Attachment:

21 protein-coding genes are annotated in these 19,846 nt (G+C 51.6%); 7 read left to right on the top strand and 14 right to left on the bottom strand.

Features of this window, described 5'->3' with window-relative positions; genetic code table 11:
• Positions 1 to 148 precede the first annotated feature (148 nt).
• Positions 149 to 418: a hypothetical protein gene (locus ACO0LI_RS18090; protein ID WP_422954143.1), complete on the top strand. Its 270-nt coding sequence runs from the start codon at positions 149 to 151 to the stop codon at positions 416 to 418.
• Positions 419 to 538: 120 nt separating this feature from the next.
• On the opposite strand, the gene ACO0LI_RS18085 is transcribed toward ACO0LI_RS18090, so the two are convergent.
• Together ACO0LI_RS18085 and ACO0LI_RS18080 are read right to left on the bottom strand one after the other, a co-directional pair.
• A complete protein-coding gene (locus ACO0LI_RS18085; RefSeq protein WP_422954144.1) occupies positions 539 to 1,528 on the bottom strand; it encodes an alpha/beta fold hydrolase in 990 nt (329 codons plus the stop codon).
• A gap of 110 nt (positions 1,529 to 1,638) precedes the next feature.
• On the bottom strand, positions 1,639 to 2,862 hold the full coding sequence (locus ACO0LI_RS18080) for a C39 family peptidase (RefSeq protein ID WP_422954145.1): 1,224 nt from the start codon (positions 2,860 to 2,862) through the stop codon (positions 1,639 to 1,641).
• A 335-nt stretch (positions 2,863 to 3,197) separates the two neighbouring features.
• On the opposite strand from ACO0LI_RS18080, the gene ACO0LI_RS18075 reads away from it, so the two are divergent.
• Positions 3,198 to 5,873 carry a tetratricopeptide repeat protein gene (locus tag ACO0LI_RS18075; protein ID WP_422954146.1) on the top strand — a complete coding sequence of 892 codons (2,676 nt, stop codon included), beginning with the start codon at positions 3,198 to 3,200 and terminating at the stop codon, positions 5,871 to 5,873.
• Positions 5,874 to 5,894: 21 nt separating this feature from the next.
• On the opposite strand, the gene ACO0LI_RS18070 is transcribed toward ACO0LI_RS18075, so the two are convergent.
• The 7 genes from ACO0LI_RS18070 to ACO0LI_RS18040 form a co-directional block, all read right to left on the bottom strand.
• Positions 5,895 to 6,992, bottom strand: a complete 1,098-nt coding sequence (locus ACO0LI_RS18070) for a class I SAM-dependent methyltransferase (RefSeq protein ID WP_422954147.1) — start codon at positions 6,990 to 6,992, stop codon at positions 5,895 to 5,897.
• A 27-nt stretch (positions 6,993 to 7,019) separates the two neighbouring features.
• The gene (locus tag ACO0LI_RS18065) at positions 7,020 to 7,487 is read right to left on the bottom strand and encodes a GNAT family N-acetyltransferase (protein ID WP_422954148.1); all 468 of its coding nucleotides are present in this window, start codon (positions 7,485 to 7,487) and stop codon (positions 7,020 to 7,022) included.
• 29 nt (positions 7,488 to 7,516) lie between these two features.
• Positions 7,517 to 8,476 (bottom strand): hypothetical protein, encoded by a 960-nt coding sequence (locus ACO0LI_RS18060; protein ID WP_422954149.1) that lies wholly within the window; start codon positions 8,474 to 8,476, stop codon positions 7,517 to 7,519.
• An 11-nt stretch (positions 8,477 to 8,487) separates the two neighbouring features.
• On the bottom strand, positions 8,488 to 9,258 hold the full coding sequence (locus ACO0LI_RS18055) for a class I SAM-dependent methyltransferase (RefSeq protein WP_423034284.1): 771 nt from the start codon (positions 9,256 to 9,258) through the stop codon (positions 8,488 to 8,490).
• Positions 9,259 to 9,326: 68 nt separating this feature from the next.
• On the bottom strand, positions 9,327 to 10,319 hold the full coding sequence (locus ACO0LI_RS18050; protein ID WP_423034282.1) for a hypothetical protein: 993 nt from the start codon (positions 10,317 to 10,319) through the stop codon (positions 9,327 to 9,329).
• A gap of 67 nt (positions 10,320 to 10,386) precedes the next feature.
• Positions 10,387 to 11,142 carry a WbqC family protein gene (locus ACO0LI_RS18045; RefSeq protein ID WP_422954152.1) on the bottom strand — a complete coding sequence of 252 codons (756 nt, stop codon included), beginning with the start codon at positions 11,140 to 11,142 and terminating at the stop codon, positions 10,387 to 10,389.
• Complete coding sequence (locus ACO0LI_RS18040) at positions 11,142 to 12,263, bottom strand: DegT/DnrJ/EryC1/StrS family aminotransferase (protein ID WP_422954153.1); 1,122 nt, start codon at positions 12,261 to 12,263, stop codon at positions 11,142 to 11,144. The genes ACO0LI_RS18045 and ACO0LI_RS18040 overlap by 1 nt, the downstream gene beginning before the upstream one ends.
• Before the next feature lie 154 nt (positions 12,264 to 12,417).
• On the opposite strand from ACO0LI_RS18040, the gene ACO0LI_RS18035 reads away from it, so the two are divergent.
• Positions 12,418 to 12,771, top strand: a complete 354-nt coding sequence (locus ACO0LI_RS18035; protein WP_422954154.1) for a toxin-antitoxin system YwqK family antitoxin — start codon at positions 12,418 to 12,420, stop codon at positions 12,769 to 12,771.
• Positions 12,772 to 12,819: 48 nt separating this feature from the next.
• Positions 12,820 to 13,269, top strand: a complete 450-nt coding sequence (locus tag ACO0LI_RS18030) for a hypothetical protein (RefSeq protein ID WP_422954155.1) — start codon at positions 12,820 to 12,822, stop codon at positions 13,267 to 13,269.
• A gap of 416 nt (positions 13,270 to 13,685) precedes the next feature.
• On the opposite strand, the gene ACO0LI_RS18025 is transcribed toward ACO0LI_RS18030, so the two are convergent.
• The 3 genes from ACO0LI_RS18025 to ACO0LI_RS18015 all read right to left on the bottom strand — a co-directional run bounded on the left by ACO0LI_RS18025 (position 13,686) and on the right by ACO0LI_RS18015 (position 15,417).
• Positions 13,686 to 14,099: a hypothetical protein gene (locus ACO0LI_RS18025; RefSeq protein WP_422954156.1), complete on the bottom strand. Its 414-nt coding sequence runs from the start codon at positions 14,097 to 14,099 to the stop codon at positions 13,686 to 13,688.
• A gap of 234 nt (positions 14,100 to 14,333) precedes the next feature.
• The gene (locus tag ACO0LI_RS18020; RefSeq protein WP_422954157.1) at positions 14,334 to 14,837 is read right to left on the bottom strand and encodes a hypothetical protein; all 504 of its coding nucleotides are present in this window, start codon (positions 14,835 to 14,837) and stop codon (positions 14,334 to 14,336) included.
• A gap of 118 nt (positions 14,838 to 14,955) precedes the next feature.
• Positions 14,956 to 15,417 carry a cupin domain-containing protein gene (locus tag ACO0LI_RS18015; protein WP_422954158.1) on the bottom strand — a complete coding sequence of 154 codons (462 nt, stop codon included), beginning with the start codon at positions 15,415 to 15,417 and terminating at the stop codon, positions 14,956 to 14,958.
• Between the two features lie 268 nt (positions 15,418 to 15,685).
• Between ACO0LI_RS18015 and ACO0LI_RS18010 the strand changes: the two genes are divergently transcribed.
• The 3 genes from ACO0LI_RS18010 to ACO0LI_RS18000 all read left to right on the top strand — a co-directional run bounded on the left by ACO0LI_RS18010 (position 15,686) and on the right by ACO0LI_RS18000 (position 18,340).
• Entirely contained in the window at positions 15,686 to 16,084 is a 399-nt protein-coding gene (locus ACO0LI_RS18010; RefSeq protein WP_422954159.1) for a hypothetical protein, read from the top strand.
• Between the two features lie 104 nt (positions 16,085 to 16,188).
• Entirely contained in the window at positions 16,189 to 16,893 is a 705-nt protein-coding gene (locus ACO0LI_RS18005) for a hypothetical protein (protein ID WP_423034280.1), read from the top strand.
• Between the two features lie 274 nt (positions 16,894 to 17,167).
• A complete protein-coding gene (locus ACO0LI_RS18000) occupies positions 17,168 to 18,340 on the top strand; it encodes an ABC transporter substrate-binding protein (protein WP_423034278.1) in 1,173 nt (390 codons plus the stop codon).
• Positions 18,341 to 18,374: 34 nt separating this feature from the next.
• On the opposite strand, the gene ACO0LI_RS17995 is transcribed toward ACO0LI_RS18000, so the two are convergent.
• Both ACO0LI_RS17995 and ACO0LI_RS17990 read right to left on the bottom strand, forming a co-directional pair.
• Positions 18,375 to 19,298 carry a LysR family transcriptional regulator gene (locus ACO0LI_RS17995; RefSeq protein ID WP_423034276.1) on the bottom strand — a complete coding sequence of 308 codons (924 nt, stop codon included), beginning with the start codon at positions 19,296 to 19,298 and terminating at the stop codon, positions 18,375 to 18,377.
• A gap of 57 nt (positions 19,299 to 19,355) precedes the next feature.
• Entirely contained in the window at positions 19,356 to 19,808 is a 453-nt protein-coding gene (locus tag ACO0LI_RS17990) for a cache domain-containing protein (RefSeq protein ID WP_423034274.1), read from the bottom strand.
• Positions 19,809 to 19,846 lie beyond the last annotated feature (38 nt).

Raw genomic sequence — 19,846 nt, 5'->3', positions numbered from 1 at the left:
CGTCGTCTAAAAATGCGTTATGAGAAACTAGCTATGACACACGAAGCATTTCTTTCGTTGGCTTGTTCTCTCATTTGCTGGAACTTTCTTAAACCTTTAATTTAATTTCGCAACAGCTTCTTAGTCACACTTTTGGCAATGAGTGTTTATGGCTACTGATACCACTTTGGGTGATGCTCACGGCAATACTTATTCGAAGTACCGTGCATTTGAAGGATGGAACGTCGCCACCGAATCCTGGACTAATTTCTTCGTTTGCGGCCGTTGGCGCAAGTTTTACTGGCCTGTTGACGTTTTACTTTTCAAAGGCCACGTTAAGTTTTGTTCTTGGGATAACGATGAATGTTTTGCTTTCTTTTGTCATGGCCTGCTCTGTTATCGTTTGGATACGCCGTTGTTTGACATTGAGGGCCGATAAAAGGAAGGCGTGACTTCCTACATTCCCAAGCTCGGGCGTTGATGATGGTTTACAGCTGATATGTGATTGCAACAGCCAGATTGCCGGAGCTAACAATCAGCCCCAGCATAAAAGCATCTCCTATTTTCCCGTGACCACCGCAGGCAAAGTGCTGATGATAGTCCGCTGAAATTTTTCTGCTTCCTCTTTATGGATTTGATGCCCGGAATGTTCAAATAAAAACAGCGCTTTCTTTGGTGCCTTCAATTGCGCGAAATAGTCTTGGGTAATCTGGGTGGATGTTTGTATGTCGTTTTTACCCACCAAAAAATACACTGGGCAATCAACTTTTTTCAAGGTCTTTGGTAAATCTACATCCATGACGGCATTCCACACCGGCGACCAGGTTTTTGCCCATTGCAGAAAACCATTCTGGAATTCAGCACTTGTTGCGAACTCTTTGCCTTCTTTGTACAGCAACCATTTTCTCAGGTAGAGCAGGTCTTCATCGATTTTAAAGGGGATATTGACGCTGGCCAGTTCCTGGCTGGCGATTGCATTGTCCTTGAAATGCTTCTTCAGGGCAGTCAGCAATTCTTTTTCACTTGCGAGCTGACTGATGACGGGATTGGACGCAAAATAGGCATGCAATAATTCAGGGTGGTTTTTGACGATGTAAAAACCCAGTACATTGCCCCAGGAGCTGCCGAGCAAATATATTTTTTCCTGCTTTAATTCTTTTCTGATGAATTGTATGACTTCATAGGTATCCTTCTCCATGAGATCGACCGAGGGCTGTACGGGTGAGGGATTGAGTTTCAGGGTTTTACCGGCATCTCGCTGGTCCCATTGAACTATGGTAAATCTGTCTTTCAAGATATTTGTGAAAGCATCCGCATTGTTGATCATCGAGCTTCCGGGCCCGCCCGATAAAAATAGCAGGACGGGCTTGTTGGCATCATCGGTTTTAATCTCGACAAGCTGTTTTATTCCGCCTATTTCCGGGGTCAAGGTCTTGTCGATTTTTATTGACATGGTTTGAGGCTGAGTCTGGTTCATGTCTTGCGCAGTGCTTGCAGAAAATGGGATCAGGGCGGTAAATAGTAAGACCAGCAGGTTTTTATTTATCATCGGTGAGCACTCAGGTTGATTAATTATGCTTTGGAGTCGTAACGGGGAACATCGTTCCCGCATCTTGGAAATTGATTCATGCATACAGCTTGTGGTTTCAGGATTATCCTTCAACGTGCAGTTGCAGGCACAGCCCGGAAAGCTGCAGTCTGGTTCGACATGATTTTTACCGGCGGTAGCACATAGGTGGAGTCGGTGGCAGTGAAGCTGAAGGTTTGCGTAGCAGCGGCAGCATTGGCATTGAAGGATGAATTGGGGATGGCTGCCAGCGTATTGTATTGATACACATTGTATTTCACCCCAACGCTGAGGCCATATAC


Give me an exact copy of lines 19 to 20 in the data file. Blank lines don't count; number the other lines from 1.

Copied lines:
• The gene (locus tag ACO0LI_RS18065) at positions 7,020 to 7,487 is read right to left on the bottom strand and encodes a GNAT family N-acetyltransferase (protein ID WP_422954148.1); all 468 of its coding nucleotides are present in this window, start codon (positions 7,485 to 7,487) and stop codon (positions 7,020 to 7,022) included.
• 29 nt (positions 7,488 to 7,516) lie between these two features.